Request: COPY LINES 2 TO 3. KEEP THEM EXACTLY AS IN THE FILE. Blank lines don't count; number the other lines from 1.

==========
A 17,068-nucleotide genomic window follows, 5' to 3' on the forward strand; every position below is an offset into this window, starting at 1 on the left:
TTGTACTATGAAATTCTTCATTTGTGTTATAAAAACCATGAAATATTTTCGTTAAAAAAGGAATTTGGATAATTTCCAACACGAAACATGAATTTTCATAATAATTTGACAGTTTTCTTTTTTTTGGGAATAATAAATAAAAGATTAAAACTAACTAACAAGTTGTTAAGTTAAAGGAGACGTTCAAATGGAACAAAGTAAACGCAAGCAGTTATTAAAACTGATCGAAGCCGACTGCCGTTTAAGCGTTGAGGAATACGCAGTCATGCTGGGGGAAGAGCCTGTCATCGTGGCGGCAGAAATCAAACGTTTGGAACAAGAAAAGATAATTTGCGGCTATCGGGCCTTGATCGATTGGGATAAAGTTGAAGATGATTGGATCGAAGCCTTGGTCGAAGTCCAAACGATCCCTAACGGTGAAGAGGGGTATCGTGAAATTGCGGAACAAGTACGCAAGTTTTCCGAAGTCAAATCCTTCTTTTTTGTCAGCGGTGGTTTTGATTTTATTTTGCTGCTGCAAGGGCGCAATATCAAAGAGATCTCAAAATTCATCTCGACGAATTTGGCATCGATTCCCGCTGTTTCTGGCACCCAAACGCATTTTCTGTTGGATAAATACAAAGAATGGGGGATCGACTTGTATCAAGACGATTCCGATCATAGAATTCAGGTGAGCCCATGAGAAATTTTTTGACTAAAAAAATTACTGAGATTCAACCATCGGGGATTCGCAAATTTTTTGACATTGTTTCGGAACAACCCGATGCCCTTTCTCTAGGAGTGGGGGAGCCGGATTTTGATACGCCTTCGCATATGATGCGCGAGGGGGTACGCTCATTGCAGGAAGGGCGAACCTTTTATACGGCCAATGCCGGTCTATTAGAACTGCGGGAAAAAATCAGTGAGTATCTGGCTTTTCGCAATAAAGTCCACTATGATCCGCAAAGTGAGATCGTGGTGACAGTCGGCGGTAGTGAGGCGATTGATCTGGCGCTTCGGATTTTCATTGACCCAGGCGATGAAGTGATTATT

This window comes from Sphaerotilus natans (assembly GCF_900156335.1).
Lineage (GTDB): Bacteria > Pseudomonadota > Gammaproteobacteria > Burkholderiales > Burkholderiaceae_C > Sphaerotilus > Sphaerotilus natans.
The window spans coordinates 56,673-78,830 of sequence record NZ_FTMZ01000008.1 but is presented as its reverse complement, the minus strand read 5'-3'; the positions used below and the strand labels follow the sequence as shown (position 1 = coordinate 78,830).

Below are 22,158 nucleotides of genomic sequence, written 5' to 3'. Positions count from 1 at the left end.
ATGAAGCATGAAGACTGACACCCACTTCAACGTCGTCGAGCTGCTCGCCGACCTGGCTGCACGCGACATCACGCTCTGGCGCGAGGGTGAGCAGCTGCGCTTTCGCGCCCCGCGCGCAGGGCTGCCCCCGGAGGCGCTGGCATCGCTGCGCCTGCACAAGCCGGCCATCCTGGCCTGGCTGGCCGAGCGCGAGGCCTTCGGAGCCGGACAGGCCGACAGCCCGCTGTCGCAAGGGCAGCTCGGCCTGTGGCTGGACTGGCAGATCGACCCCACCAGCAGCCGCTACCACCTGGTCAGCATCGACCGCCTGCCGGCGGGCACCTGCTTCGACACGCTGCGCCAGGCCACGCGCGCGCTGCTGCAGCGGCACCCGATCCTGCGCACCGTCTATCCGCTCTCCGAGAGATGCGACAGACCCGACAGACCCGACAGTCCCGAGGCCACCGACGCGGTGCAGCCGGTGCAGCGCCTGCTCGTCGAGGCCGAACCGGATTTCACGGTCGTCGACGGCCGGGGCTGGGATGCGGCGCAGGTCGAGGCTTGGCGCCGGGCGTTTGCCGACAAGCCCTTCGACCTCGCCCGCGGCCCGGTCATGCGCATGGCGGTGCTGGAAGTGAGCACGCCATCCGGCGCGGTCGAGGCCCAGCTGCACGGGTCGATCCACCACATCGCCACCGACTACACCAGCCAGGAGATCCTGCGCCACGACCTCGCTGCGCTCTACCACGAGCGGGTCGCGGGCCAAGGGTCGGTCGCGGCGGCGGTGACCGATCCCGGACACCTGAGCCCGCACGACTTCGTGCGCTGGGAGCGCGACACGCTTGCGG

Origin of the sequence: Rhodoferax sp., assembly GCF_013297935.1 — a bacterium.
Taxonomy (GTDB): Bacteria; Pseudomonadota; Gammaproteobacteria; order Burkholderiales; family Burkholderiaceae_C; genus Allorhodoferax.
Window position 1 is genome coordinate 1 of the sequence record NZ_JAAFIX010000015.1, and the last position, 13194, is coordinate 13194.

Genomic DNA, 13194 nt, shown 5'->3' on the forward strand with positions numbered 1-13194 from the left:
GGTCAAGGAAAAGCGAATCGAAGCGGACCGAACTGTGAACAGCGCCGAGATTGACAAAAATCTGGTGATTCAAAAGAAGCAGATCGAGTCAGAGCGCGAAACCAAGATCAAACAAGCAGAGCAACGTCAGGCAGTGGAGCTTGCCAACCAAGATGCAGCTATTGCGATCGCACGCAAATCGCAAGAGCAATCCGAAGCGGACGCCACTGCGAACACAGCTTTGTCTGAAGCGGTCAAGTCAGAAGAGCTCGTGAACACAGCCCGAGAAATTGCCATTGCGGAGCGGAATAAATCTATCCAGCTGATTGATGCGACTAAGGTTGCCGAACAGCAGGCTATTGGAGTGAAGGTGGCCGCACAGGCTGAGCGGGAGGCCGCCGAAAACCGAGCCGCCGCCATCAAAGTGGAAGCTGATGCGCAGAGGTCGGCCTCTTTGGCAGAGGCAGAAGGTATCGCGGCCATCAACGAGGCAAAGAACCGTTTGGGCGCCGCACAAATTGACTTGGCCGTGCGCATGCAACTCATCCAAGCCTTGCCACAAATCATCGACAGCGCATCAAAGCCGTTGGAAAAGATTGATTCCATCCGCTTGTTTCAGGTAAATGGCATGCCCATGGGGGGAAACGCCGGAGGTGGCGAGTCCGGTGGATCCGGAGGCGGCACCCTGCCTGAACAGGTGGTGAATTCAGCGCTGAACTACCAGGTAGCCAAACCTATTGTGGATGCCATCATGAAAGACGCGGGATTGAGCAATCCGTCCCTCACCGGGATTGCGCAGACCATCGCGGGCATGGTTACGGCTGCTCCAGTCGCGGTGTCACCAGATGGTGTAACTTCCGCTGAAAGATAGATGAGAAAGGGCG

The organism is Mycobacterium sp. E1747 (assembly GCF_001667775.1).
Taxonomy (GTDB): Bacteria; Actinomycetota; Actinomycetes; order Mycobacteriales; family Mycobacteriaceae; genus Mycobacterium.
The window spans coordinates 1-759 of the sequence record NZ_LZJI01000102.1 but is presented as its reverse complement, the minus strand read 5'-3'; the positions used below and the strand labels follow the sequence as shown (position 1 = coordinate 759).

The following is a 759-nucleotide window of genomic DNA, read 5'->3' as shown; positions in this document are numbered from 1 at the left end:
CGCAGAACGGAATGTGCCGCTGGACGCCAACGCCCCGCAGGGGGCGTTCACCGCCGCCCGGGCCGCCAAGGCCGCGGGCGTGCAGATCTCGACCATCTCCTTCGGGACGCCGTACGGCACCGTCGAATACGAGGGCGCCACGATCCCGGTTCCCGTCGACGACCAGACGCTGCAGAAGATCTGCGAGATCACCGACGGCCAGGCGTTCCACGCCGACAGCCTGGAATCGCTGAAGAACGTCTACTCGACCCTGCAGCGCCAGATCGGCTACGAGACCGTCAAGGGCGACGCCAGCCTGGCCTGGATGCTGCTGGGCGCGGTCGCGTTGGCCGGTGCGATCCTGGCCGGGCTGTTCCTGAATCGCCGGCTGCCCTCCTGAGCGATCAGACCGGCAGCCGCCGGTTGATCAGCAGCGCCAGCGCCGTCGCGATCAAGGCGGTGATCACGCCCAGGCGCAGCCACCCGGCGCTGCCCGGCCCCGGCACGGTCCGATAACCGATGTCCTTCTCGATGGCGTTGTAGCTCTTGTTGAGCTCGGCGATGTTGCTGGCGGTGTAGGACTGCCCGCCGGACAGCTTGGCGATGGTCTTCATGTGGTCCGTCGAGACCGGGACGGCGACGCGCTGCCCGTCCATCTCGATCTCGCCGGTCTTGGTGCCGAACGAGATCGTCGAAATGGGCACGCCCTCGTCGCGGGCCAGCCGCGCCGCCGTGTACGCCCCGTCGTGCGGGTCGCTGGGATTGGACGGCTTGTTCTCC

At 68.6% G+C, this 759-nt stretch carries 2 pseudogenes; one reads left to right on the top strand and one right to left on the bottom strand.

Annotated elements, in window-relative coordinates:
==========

TTGTACTATGAAATTCTTCATTTGTGTTATAAAAACCATGAAATATTTTCGTTAAAAAAGGAATTTGGATAATTTCCAACACGAAACATGAATTTTCATAATAATTTGACAGTTTTCTTTTTTTTGGGAATAATAAATAAAAGATTAAAACTAACTAACAAGTTGTTAAGTTAAAGGAGACGTTCAAATGGAACAAAGTAAACGCAAGCAGTTATTAAAACTGATCGAAGCCGACTGCCGTTTAAGCGTTGAGGAATACGCAGTCATGCTGGGGGAAGAGCCTGTCATCGTGGCGGCAGAAATCAAACGTTTGGAACAAGAAAAGATAATTTGCGGCTATCGGGCCTTGATCGATTGGGATAAAGTTGAAGATGATTGGATCGAAGCCTTGGTCGAAGTCCAAACGATCCCTAACGGTGAAGAGGGGTATCGTGAAATTGCGGAACAAGTACGCAAGTTTTCCGAAGTCAAATCCTTCTTTTTTGTCAGCGGTGGTTTTGATTTTATTTTGCTGCTGCAAGGGCGCAATATCAAAGAGATCTCAAAATTCATCTCGACGAATTTGGCATCGATTCCCGCTGTTTCTGGCACCCAAACGCATTTTCTGTTGGATAAATACAAAGAATGGGGGATCGACTTGTATCAAGACGATTCCGATCATAGAATTCAGGTGAGCCCATGAGAAATTTTTTGACTAAAAAAATTACTGAGATTCAACCATCGGGGATTCGCAAATTTTTTGACATTGTTTCGGAACAACCCGATGCCCTTTCTCTAGGAGTGGGGGAGCCGGATTTTGATACGCCTTCGCATATGATGCGCGAGGGGGTACGCTCATTGCAGGAAGGGCGAACCTTTTATACGGCCAATGCCGGTCTATTAGAACTGCGGGAAAAAATCAGTGAGTATCTGGCTTTTCGCAATAAAGTCCACTATGATCCGCAAAGTGAGATCGTGGTGACAGTCGGCGGTAGTGAGGCGATTGATCTGGCGCTTCGGATTTTCATTGACCCAGGCGATGAAGTGATTATT

This window comes from Sphaerotilus natans (assembly GCF_900156335.1).